In his column here last week, George Smith accused me and WildWatch Maine, the statewide wildlife advocacy group I direct, of “viciously,” “unfairly,” and disrespectfully attacking Maine’s “hunting, trapping, and fishing heritage.” (“Hunting, trapping, fishing are part of our Maine heritage,” Oct. 11).

It was a sweeping and disturbing charge. The apparent trigger for such vehemence was our criticism of Maine’s aggressive beaver-trapping policy.

During its recent season-setting process on beavers, WildWatch and individuals from across Maine encouraged the Department of Inland Fisheries and Wildlife to more fully embrace non-lethal techniques, such as high-quality flow devices, to protect road culverts from being dammed by beavers and prevent flooding damage.

It’s too bad Smith resorted to demonizing beavers in his column, because aggressive beaver trapping prevents them from fulfilling their unique role as a keystone species. The rich wetlands beavers create support thousands of other wildlife species. If culverts are not protected, all nearby beavers are trapped and when that happens, wetlands are drained and benefits are lost.

Such an approach would also be more humane. Beavers in Maine are trapped with underwater snares, drowning sets, steel leghold traps, and traps that crush beavers’ necks or spinal columns.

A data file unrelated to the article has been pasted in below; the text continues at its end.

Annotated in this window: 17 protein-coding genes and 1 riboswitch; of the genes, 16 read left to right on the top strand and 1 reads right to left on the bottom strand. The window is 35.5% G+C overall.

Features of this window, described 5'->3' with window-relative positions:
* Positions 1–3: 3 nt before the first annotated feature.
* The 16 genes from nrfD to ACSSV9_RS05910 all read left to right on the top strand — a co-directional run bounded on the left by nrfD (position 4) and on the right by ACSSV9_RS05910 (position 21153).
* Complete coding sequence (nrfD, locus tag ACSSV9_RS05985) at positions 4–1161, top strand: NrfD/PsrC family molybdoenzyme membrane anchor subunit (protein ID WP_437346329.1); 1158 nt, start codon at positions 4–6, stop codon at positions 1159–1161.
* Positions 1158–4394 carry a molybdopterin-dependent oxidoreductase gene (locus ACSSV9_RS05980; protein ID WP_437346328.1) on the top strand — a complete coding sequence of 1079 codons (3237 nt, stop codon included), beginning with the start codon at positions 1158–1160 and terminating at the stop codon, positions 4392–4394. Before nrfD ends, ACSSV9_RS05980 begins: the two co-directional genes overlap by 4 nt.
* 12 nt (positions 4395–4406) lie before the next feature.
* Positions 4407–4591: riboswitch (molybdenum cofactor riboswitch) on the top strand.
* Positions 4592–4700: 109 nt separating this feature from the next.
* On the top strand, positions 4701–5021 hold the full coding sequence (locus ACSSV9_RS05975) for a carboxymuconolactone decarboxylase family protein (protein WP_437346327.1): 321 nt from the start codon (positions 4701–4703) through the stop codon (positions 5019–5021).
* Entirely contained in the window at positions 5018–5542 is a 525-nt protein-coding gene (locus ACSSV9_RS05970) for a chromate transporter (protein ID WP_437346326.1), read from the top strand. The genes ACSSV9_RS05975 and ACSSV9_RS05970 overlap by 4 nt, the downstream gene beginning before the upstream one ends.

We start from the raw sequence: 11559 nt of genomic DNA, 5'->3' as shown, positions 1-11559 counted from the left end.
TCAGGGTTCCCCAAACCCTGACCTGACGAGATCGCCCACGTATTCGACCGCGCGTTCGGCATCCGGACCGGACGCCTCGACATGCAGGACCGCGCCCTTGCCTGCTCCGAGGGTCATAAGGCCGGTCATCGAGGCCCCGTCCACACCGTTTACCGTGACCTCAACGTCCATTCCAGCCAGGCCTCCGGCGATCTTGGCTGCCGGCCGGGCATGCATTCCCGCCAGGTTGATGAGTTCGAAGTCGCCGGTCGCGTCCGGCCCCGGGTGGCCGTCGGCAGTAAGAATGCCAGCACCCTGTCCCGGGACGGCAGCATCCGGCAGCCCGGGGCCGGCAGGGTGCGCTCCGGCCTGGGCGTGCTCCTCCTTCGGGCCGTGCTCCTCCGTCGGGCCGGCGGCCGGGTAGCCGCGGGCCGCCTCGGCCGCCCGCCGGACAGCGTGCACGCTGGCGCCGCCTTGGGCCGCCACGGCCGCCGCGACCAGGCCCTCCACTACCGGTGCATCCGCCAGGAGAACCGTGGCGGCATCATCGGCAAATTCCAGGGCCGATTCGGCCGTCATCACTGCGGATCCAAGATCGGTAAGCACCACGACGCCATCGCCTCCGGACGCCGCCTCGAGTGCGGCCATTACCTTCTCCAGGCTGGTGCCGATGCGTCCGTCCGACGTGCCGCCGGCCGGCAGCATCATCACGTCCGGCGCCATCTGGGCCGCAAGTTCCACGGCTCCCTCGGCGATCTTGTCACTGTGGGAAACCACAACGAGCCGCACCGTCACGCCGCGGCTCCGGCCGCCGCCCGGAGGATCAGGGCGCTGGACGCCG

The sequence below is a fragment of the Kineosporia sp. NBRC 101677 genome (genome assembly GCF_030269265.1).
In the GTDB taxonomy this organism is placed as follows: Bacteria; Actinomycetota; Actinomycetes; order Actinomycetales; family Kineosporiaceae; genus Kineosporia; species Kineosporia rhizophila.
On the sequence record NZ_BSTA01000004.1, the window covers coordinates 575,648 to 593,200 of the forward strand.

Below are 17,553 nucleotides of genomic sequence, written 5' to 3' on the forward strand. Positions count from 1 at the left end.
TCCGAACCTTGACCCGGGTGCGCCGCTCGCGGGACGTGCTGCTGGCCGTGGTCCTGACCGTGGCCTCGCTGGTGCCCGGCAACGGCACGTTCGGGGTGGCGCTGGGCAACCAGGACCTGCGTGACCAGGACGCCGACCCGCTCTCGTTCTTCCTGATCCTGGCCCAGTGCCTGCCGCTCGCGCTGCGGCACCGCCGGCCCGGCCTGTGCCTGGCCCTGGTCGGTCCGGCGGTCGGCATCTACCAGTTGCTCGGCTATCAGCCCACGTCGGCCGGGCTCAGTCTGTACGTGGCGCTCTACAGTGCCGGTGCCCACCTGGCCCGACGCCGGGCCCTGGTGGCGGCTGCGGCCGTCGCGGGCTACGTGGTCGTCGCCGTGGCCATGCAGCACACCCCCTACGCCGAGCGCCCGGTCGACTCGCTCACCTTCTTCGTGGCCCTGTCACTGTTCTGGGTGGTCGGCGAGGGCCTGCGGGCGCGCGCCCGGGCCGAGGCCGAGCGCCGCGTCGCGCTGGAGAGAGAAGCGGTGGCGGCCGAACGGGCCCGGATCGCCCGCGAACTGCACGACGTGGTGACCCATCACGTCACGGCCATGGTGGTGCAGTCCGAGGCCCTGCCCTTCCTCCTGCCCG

Smith objected to my use of the adjective “brutal” to describe these methods, but then entirely shifted the topic from trapping to a sentimental reflection of his last turkey hunt with his father. He said, “If the WildWatch people would read my story about Dad’s last hunt, they would gain an appreciation of what hunting is all about.”

Considering that WildWatch and I distinguish trapping from hunting, as I believe the majority of Maine citizens do, and that we have only ever criticized particular hunting practices that we believe to be unethical, I might have been perplexed by this off-topic transition.

I’m aware, however, that the underlying aims of Smith’s piece reflect the well-established messaging strategies of the U.S. Sportsmen’s Alliance, the National Rifle Association, and other powerful special interest groups. These groups rally and unite their constituents with the message that anyone who raises objections of any kind to any aspect of trapping or hunting is an “anti” out to smear a noble “outdoor heritage.”

Contrary to Smith’s claims, WildWatch Maine is not an anti-hunting group. We are for giving ethical and ecological considerations a much larger role in wildlife policy and decision-making.

It’s time for wildlife managers to adopt more thoughtful policies that reflect public interest in healthy, biodiverse ecosystems and the well-being of wildlife. Wildlife advocates are tired of being denigrated and dismissed. We are all stakeholders in the future of Maine’s wildlife, and we and our views deserve respect and consideration.

Karen Coker is the director of WildWatch Maine.

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